Little Big Town includes, from left, Kimberly Schlapman, Jimi Westbrook, Karen Fairchild, and Phillip Sweet.
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It has been an exhausting few days for Karen Fairchild of Little Big Town.
As she talks to The Blade, she is preparing to head to a rehearsal for the group’s The Breakers Tour, which will make a stop in Toledo on Saturday night. Kacey Musgraves and Midland will open the show.
“We have been watching Kacey grow and explode. She is so gifted. She is important to not just country music but music in general. I think she is going to play some of her new music in Toledo. I’ve heard some of it, and it is absolutely brilliant,” Fairchild says. “Midland is just fun, crazy, and talented. We fell in love with them when we met them.”
What: Little Big Town
When: 7:30 p.m. Saturday
Where: Huntington Center
Tickets: 800-745-3000, ticketmaster.com, or the Huntington Center box office
On the home front, Fairchild and her husband, bandmate Jimi Westbrook, have been dealing with an unhappy child. Their son, Elijah, 8, has been under the weather. Fortunately, it is not the flu.
“I took him to the doctor, and the doctor told him, ‘The good news is that it is just a bad cold. The bad news is you have to go back to school.’ He was not happy,” Fairchild says, chuckling.
And then there was that afternoon tea with Sir Elton John during a trip to New York City for the Jan. 28 Grammy Awards, where Little Big Town performed and picked up the Grammy for best country duo/group performance for their single “Better Man.” Little Big Town, which consists of Fairchild, Westbrook, Phillip Sweet, and Kimberly Schlapman, performed “Better Man” during the program. The group was perched on a riser made to look like the ledge of a skyscraper, with the New York City skyline in the background and a wind machine rippling the hair of Fairchild and Schlapman.
“We were nervous. You are singing before peers throughout the music industry, and you want to shine, not only for yourself, but for Nashville,” Fairchild says. “I don’t like heights, and I was standing up there in 5-inch heels, trying not to fall while staring at Jay-Z and Beyonce in the front row.”
The Grammy performance was followed Jan. 30 by the filming of the I’m Still Standing tribute concert to Elton John at Madison Square Garden. LBT, along with superstars Ed Sheeran, John Legend, Keith Urban, Miranda Lambert, Kesha, Sam Smith, Miley Cyrus, and Chris Martin, honored the 50-year career of John during a concert that will air on CBS later this year.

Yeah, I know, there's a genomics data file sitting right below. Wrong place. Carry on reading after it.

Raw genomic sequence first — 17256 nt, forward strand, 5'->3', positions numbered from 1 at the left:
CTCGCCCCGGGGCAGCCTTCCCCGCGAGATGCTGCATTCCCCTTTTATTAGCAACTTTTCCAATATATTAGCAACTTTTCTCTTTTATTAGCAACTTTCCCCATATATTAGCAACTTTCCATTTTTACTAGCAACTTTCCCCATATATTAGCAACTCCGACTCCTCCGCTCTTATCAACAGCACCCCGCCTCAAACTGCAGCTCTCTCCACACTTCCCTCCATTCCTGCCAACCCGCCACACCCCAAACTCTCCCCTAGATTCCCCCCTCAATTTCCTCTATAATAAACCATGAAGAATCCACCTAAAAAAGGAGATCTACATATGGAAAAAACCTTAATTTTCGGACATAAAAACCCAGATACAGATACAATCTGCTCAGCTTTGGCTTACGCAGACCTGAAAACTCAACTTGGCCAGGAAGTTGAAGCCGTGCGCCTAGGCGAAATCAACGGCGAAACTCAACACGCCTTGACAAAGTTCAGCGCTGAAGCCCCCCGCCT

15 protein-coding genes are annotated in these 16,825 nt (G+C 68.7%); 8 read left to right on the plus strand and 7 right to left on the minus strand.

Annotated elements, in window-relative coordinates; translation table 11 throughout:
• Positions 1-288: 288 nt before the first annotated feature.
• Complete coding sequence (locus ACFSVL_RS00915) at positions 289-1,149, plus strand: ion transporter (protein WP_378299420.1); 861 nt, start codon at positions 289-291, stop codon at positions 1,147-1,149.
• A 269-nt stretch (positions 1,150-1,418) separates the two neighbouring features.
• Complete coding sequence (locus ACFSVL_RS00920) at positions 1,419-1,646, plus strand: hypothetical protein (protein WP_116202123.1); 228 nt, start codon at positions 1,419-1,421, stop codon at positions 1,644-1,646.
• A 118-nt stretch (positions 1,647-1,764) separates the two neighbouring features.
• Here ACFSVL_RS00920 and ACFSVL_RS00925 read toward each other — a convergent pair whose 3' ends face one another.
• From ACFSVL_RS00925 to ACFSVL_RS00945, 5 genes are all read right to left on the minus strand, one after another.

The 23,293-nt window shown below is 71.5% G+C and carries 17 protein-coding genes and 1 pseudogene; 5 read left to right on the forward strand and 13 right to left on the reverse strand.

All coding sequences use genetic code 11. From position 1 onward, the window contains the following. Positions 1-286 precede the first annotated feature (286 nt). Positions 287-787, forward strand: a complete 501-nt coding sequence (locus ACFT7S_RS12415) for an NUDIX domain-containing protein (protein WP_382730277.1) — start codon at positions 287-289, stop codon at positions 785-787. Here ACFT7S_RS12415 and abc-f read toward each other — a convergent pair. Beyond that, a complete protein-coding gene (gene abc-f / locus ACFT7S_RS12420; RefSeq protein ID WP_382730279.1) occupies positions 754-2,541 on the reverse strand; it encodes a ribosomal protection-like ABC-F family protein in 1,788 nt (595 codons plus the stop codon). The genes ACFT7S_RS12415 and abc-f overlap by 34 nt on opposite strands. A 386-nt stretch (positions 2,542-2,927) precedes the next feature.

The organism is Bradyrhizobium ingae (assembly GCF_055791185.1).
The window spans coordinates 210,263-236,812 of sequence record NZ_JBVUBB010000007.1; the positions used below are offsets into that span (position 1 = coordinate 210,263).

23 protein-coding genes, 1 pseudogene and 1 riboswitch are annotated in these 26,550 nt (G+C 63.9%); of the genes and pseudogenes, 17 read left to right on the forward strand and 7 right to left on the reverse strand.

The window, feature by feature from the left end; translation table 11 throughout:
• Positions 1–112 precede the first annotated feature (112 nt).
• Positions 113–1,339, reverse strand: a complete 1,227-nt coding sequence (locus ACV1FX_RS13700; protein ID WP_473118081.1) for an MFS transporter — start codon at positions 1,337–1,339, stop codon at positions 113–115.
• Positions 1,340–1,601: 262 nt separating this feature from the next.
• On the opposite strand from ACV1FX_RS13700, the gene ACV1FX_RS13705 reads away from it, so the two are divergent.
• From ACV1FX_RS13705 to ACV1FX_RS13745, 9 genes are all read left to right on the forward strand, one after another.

“Elton John had a tea for all those involved. I don’t know that I have ever met anyone as famous who has been as kind and gracious as him,” Fairchild says. “We were so thankful to be part of the recording. I can’t wait for people to see the show, because there were just some electric performances.”
It has been a good run for Fairchild and her longtime pals. This year marks 20 years since the four began singing in Schlapman’s living room. During one session, they picked out the band’s name after flipping over a CD and seeing the name Little Big Town Publishing. The owner was a friend who quickly gave them permission to use the name.
In the early days, the band would pile into a 15-passenger van and often travel for hundreds of miles for a low-paying gig, with each of them taking a turn at the wheel.
“We got out some old videos the other day. They were really funny. It was us driving around in this van, wondering whether we could rent the van for another $86 and still have enough money to feed ourselves,” Fairchild says. “We documented those early days because we knew we were onto something special.”
What followed were lost recording contracts, deaths (Schlapman’s husband Steven Roads died of a heart attack in 2005 at the age of 41 while the band was on the road), divorces, second jobs, marriages, and parenthood. Fairchild and Westbrook married in 2006. Schlapman and Stephen Schlapman wed in 2006. Sweet married Rebecca Arthur in 2007. Each couple has since had a child, and Schlapman also adopted a baby girl.
Our career “didn’t take off right away, but we had to go through all that pain and work it out,” Fairchild says.
Little Big Town performs during the 60th Annual Grammy Awards show on January 28, 2018, in New York.
AFP/Getty Images Enlarge
The big breakthrough came in 2005 with the release of “Boondocks,” written by the group. It became a top-10 hit. The next single, “Bring It on Home,” did even better and paved the way for The Road to Here to become a platinum album. In the years that followed, megahits “Little White Church,” “Pontoon,” “Girl Crush,” and finally “Better Man” boosted LBT to headliner status. “Pontoon” and “Girl Crush” earned Grammys.
It would have been easy for the group to fall apart after the repeated loss of record deals or the death of Schlapman’s first husband or periods of sporadic airplay between big hits. But it just isn’t in the personality of the four to give up.
“You have to believe that you will get there, or you won’t get there. You have to have that ability to dream and to have that work ethic, which I think we do,” Fairchild says. “But I don’t know that we could ever have believed that we would one day have tea with Sir Elton John.”
Little Big Town, along with guests Midland and Kacey Musgraves, will be in concert 7:30 p.m. Saturday at the Huntington Center. Tickets are available at the Huntington Center box office, by phone at 800-745-3000, or online at ticketmaster.com.
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